Bob Jones University (BJU) is a private institution founded in 1927 by the evangelist Bob Jones, Sr., at College Point, Florida. Hard hit by the Great Depression, the school relocated to Cleveland, Tennessee, in 1933 and then to its present campus in Greenville, South Carolina, in 1947. Enrollment in some 150 undergraduate and graduate majors has remained around five thousand since the 1980s.
Headed by four generations of Jones family evangelists, the university emerged from the separatist fundamentalist movement and has from its inception been committed to “combating all atheistic, agnostic, pagan and so-called scientific adulterations of the gospel.” Wary of any secular standards of education, the university eschews accreditation by external agencies, although it is state-certified to offer degrees from the bachelor’s level through the Ph.D.
The fundamentalism informing “the world’s most unusual university” (as BJU describes itself) emphasizes biblical literalism, noncooperation with all Protestant denominations, a strident anti-Catholicism, and dissociation from other academic institutions. Maintaining distance from all falsehood is, for separatist fundamentalism, essential to securing the purity of the faith. Hence, Bob Jones, Jr., labeled Protestant evangelist Billy Graham, once a student at the school, as “doing more harm” to Christianity than any other individual because Graham sought interdenominational support for his evangelistic crusades.
While striving for an academic excellence fortified by this sense of spiritual purity, the university has maintained strict codes of conduct governing relations between the sexes and leisure behavior, even when students are off campus. Participation in most secular forms of entertainment is prohibited. Although highly critical of popular culture, BJU has developed strong academic programs in communications media, ranging from music to cinema, and is noted for the high quality of its operatic and theatrical productions. Its museum houses one of the more important collections of religious art in the nation, with particular strengths in medieval and Renaissance religious painting.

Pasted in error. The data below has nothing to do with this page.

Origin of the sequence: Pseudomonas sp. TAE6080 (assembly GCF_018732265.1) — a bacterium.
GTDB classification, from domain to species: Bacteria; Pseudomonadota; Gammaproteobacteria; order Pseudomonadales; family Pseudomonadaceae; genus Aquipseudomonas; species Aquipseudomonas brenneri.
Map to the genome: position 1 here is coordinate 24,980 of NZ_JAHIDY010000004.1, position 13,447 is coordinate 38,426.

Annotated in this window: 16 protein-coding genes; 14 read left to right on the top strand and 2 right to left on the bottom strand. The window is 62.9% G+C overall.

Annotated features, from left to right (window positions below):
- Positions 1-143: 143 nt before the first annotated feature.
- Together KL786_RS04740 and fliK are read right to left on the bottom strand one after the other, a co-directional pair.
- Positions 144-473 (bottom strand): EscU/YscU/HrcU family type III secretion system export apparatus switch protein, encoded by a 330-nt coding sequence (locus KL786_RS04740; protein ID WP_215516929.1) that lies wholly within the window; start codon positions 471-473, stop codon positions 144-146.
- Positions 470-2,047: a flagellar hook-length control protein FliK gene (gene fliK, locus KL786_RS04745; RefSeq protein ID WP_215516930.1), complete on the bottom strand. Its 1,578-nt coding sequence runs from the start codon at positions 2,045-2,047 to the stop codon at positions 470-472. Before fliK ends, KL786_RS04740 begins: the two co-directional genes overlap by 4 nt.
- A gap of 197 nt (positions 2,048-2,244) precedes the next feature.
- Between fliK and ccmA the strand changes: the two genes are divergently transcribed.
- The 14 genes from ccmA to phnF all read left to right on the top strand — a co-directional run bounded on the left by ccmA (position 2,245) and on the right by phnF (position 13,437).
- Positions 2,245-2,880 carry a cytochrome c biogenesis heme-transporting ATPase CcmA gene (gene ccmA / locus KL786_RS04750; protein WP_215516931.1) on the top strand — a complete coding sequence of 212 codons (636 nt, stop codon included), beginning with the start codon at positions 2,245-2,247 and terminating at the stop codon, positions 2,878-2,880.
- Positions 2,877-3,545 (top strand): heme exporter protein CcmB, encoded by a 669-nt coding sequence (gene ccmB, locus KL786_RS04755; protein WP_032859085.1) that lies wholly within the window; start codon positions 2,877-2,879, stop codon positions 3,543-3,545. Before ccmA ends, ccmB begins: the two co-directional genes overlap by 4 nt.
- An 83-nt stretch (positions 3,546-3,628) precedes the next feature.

The commitment to separatism also extended to contact between the races, even among those who were part of the university community. For its first half-century, the university maintained a policy of strict segregation. BJU did not admit African Americans until 1975 and prohibited interracial dating among students. As a result of BJU’s racial policies, the Internal Revenue Service sought to revoke the school’s tax-exempt status, an action upheld by the U.S. Supreme Court in 1983. By the close of the twentieth century, rigid segregation had ended, although interracial contact remained regulated.
The university’s separatist bent meant that students and faculty for many years eschewed active participation in politics and other aspects of public life. But as the surrounding culture became more religiously and ideologically pluralistic in the twenty-first century, the Jones family and members of the university community became identified with conservative political causes and lent open support to candidates whose views reflected the fundamentalist perspective and social values of the school.
Not denominationally affiliated, BJU anchors a network of independent separatist fundamentalist congregations, many of which have university alumni as pastors. Radio station WMUU has extended the university’s influence and further linked together those within BJU’s orbit. As well, believing that secular humanism pervades public education, the university has published curriculum materials for fundamentalist-oriented elementary and secondary schools and for use in home schooling.
Dalhouse, Mark Taylor. An Island in the Lake of Fire: Bob Jones University, Fundamentalism, and the Separatist Movement. Athens: University of Georgia Press, 1996.
Dollar, George. A History of Fundamentalism in America. Greenville, S.C.: Bob Jones University Press, 1973.
Wright, Melton. Fortress of Faith: The Story of Bob Jones University. Grand Rapids, Mich.: Eerdmans, 1960.